Since January 4, 1998, Laurie Steele has been the host of the Homegrown Show on KOMP 92.3-FM, a two-hour showcase of music from local bands. As other local music showcases have left the airwaves, Steele has emerged as Vegas radio’s pre-eminent champion of the local scene. This week she’s celebrating the 15th anniversary of her show with the release of the third Homegrown compilation CD, along with a free show at Whiskey Dick’s in North Las Vegas, featuring Left Standing, Ministry of Love, Dinner Music for the Gods and Sin City Sinners.
How has the show evolved from when it first started? I would say that the biggest change would be that I added interns, and they brought just a completely different energy. It’s different sitting in a room by yourself and talking about stuff, and then having someone to bounce comments off of. You never know what someone else is going to say, or their take on something. So it adds a completely different energy. And then over time I added a few features. For the five-year anniversary of the show, I added a segment called Heritage Homegrown, and that’s where I reach back into the archives and pull out a track I was spinning five years previously, to kind of give people an idea of what was happening musically on the show, in a little time capsule. Other than that, the show has been pretty consistent. I sat down and I kind of came up with a formula that, at the risk of sounding arrogant, has worked for the past 15 years without really much tweaking at all.
Do the interns help keep you in touch with what’s new in the local music scene? Yeah. Some of them have come from local bands in town. The one that had the biggest impact on the show was Jason McNelis, who was the drummer for Corner Stone, who was killed in a car accident about six years ago. He was just a really incredible guy, and in fact, I dedicated the second compilation CD to him at the 10-year anniversary.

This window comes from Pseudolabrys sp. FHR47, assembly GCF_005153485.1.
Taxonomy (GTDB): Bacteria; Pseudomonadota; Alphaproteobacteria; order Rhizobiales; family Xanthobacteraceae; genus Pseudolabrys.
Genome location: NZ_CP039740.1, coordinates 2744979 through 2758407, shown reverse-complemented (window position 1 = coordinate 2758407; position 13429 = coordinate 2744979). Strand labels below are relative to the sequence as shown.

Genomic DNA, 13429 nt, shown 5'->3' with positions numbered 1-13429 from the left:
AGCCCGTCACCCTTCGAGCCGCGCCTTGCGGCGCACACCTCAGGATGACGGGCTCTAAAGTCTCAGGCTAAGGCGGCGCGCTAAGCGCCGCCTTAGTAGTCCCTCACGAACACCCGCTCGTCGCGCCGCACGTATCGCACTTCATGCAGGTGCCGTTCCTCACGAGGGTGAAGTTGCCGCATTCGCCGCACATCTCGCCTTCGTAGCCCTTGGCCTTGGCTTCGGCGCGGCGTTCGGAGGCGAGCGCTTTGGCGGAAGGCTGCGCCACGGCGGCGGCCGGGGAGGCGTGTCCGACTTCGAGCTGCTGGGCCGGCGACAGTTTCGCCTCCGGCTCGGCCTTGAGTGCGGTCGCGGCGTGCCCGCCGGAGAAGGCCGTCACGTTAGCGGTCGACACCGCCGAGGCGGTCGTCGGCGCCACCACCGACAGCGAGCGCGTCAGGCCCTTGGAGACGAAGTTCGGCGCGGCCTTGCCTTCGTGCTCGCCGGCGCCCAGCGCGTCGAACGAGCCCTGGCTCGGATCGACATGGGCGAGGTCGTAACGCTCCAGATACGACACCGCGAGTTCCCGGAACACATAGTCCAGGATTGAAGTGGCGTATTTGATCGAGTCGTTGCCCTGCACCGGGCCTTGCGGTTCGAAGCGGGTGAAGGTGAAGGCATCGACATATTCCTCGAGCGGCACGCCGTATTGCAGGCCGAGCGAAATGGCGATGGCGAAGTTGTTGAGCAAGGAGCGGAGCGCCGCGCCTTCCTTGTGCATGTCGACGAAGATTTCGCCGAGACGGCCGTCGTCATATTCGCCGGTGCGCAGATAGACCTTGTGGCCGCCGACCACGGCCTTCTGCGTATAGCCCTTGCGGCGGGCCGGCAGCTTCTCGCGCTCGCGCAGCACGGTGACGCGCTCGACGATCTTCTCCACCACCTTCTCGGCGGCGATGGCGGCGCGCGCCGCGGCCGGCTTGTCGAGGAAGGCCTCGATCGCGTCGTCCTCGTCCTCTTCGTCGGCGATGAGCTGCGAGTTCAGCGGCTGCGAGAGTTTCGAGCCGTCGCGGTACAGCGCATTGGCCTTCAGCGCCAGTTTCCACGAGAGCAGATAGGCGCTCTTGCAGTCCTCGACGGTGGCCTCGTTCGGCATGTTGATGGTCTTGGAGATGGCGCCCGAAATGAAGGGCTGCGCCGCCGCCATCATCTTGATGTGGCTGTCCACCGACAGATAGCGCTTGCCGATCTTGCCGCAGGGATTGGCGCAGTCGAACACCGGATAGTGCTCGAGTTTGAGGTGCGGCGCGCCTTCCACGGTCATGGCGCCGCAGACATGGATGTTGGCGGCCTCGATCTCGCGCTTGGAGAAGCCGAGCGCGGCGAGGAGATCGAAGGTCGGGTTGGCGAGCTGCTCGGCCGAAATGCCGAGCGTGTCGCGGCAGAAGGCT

Do you have any favorite memories from the past 15 years of doing the show? The 10-year anniversary was really cool, because the mayor of Henderson and the mayor of Las Vegas both did proclamations and commendations recognizing the show. Being featured in a BBC documentary on The Killers was another bright spot. Being featured in an indie music book out of Canada was neat, because it showed that the show has impact that’s much farther than just the Las Vegas Valley, especially with the advent of online listening.
Was there ever a local band that you thought was going to be huge but just never made it? Yeah, and actually they’re one of the bands that’s going to be playing my CD-release party: Left Standing. They have all the right ingredients, and they’ve just never really broken out. And I don’t know why. The talent’s there, the dedication. They’ve done everything right, and they just haven’t been able to really get that huge success.
Have you tried to use your clout to reunite a local band that you wanted to see get back together? I actually did. Not long-term, but I had Inside Scarlet get back together to play one of my birthday shows eight years ago or so. And they got back with everyone, and they did just that one show, and that was it. It was amazing. It was an incredible show. But if bands break up, it’s kind of like a marriage. They break up for a reason. And other people meddling in them, who don’t have the full story what went down—it’s usually not a good idea. But there’s definitely some bands that have ended that I’d like to still see together.
What do you envision for the future of the show? More of the same, hopefully. Like I said, there’s been so many incredible memories and so many opportunities. Being on the ground floor of so many different bands, knowing that I spun them before anyone else would even go out to their shows—I just want to keep doing that. And that’s the goal and the intention, is to just keep doing it for as long as people keep wanting it.
Homegrown Show 15th Birthday Bash July 12, 9 p.m., free. Whiskey Dick’s, 2750 E. Craig Road, 399-3425.